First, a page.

John Frayne: Jupiter Quartet's latest performance among its best ever

John Frayne: Jupiter Quartet's latest performance among its best ever

On April 23, the Jupiter Quartet, in Foellinger Great Hall at Krannert Center for the Performing Arts in Urbana, gave one of the best chamber music concerts of its seven-year stay as quartet-in-residence at the University of Illinois.

Impassioned performing of relatively seldom-played quartets of Felix Mendelssohn and Antonin Dvorak was matched by some of the most attractive contemporary music I have recently heard, and that was in a recent quartet by Kati Agócs.

The Jupiters, Nelson Lee and Meg Freivogel (violins), Liz Freivogel (viola) and Daniel McDonough (cello) seemed to be in top form as they gave a highly charged reading to Mendelssohn's String Quartet No. 2 in A Minor, Op. 13. This work, written in 1827, when the composer was 18, shows his deep study of Ludwig van Beethoven's famous, late quartets.

The new music on the program was the Quartet No. 2 by Kati Agócs (born 1975). The work's title, "Imprimatur," is a Latin word meaning "Let it be Printed." Apparently, Agósc wanted to stress the concept "imprinted" rather than the usual use of that word in Catholic books, meaning "no religious errors."

Agócs' work was in seven sections, played without pause. This quartet had much energy, and its almost vocal urgency must owe much to Agócs' background as a singer. My notes include the descriptions "lyrical," "ecstatic" and "emotive yearnings."

Agócs' quartet had a direct appeal for me, but she gave some puzzling, esoteric titles to her sections.

No. 3, "Enraptured Troping," employed the term "troping, " which can mean the "turning" of something personal into the canonic ritual music of the Middle Ages.

The title of the 4th movement, called "Meditation-Crystal Chains," gave me pause until I learned, through Google, that crystals to aid meditation were indeed for sale on the internet, and some of them, in the form of necklaces and bracelets, are called "chains." As usual with pieces with many short movements, played without pause, I soon suspected that I was lost, but No. 5 in this piece, called "Wild Dance," was indeed wild, and let me know that I was in the right place. The Jupiters gave "Imprimatur" their all, and the applause at the work's conclusion was very strong.

After intermission, came Dvorak's Quartet No. 13 in G Major, Op.106, which was composed in 1895, just after his return from America to his native Bohemia. This is a large-scale work, and the Jupiters played it superbly, especially the haunting slow movement, which provoked comparisons for me with the famous "Goin' Home" movement of the "New World Symphony."

Foellinger was packed on April 27 for the season-ending concert by the Champaign-Urbana Symphony Orchestra, conducted by Stephen Alltop. This was one of the best attended C-U Symphony concerts in my memory.

All in all, the concert was a blast, in decibels to be sure! The audience found in Gustav Holst's "The Planets" and John Williams' "Star Wars Suite" something to cheer for, and cheer they did. Every "Planet" segment was applauded, and only one section of the "Star Wars Suite" was not applauded. Perhaps fatigue was setting in.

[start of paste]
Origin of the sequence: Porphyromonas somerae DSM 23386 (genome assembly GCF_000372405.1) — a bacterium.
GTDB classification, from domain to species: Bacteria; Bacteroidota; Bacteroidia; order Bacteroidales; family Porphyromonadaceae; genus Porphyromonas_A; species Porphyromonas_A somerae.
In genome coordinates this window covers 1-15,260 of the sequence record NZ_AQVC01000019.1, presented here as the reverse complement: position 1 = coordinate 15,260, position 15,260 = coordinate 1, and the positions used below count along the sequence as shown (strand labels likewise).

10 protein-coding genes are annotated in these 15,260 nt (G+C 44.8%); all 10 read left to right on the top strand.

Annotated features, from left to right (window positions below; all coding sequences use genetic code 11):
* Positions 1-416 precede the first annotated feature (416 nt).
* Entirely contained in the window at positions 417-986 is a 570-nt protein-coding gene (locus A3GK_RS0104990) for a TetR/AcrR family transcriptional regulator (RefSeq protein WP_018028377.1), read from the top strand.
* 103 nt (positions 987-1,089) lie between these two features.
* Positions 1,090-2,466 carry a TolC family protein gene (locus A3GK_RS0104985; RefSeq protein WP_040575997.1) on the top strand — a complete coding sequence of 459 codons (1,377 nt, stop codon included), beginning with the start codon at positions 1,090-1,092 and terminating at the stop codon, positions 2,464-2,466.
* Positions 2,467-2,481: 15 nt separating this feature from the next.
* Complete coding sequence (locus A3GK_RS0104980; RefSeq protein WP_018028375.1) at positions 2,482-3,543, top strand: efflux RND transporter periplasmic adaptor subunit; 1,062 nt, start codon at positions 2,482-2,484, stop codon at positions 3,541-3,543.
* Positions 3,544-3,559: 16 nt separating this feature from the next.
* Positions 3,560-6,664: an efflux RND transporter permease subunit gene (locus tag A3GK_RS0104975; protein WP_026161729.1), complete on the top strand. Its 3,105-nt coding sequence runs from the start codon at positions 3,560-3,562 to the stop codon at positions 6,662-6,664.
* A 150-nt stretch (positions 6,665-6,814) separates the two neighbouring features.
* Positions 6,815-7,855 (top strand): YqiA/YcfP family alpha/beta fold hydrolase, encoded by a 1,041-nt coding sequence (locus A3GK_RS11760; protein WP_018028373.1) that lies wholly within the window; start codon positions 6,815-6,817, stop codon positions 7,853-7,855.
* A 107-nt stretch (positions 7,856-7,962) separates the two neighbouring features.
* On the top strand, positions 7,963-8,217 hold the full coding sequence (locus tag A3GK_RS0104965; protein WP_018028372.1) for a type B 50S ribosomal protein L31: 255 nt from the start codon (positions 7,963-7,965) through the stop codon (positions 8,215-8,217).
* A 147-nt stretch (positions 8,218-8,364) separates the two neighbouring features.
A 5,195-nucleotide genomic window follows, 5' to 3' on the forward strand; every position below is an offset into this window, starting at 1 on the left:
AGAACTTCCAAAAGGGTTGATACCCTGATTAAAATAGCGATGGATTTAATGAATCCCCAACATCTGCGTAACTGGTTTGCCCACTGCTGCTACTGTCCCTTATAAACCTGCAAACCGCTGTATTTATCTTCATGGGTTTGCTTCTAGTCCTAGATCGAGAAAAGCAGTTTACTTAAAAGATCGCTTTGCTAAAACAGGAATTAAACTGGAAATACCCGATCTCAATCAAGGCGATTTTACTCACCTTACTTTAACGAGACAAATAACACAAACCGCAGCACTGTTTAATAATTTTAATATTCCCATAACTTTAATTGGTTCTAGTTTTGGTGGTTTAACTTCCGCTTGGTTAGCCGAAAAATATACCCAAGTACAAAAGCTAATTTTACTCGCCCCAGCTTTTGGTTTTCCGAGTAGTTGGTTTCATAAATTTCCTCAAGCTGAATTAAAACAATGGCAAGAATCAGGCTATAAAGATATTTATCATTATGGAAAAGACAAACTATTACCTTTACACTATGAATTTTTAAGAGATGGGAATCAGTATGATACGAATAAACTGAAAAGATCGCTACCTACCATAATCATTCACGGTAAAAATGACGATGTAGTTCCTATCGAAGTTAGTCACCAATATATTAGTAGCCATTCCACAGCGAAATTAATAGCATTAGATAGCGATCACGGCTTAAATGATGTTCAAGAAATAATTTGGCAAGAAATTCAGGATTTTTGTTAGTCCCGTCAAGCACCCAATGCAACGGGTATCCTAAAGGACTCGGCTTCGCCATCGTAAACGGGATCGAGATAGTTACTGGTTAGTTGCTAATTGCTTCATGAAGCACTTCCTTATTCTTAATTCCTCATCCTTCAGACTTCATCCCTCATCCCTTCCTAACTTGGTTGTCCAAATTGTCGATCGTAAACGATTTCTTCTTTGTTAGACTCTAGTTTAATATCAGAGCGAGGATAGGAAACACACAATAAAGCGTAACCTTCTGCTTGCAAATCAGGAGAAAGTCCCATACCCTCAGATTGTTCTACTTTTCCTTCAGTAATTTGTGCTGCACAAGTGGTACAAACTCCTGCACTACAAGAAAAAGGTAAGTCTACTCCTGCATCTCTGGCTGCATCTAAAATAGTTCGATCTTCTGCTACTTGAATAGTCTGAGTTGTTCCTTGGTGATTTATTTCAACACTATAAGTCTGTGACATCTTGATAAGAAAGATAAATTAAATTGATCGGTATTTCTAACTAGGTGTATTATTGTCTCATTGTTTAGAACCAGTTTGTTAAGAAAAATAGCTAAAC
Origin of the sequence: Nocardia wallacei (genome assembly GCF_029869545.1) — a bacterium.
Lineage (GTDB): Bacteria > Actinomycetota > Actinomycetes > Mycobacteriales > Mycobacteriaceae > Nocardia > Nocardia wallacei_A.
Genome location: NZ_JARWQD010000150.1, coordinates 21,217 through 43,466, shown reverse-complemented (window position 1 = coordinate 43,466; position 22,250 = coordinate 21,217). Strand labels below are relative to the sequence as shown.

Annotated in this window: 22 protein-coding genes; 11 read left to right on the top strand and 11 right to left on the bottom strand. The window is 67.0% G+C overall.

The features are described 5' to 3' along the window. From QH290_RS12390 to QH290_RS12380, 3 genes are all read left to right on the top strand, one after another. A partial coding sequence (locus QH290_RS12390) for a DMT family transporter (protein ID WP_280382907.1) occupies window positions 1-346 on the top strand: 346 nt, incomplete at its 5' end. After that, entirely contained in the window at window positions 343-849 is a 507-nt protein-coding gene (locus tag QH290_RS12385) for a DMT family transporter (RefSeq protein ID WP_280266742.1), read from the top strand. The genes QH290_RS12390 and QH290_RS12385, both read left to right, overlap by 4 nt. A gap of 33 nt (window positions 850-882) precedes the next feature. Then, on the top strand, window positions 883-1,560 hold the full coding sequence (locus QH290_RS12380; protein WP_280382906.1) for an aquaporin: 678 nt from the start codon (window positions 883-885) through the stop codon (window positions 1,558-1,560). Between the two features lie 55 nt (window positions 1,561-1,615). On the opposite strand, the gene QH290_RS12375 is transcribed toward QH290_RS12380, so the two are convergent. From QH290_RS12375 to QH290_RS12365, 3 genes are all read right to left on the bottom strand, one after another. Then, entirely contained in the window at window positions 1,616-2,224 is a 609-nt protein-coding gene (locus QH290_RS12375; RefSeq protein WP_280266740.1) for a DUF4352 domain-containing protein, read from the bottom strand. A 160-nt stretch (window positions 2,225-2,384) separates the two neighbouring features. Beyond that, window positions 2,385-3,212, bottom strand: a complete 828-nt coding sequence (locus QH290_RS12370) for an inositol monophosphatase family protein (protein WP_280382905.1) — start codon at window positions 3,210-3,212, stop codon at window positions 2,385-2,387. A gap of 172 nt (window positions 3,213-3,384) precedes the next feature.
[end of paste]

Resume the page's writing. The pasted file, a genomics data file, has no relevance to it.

The Holst piece is a magnificent composition, and the C-U Symphony, strongly urged on by Alltop, gave an alternating moving and exciting reading of it.

The brass and percussion were especially active and brilliant. By section 4, "Jupiter," I mused that it could not get better than this, but the following movements proved me wrong. By the time the final section, "Neptune, the Mystic" arrived, I wondered where the women's chorus, which would sing a wordless finale, was hiding. And then, "Lo and behold!," the serene voices of the UI Women's Glee Club came blissfully from the very topmost rows of the balcony. Ably prepared by Andrea Solya, this chorus contributed that special mood of infinite space that Holst gave to his masterpiece.

Two winners of the Music Alive Overture Competition had their works performed. The piece by first winner Maya Benyas, 14 years old, was "Fantasy House Overture," inspired by the Harry Potter books, and this work molded charming tunes into a well-structured composition. Second winner Roger Zare's Overture "Strontium Red" took its name from an ingredient in fireworks, and explosive this short piece indeed turned out to be.

In 1977, when the film "Star Wars" first appeared, there was swift comment on John Williams' inspired borrowings from Holst's "The Planets." Hence, programming Holst and Williams together, cheek to jowl, had its dangers. But, at this concert, the enthusiastic response to the "Star Wars" music left no doubt as to the perennial appeal of Williams' music.

Conductor Alltop has a touch of P.T. Barnum in his bag of tricks, so I was not shocked to see him come out dressed as Darth Vader to conduct the "Star Wars" Suite, but this may have been the first performance of this music conducted with a blue-lit "Star Wars" sword as baton.

The "Star Wars" title music was a stroke of genius, but I am not sure I want to hear it repeated as often as it is in this suite. After it rang out for the last, decibel-exploding time, the audience cheered lustily. The Force was clearly with them. By the way, yesterday, May 4, was Star Wars Day.

John Frayne hosts "Classics of the Phonograph" on Saturdays at WILL-FM and, in retirement, teaches at the UI. Reach him at frayne@illinois.edu.

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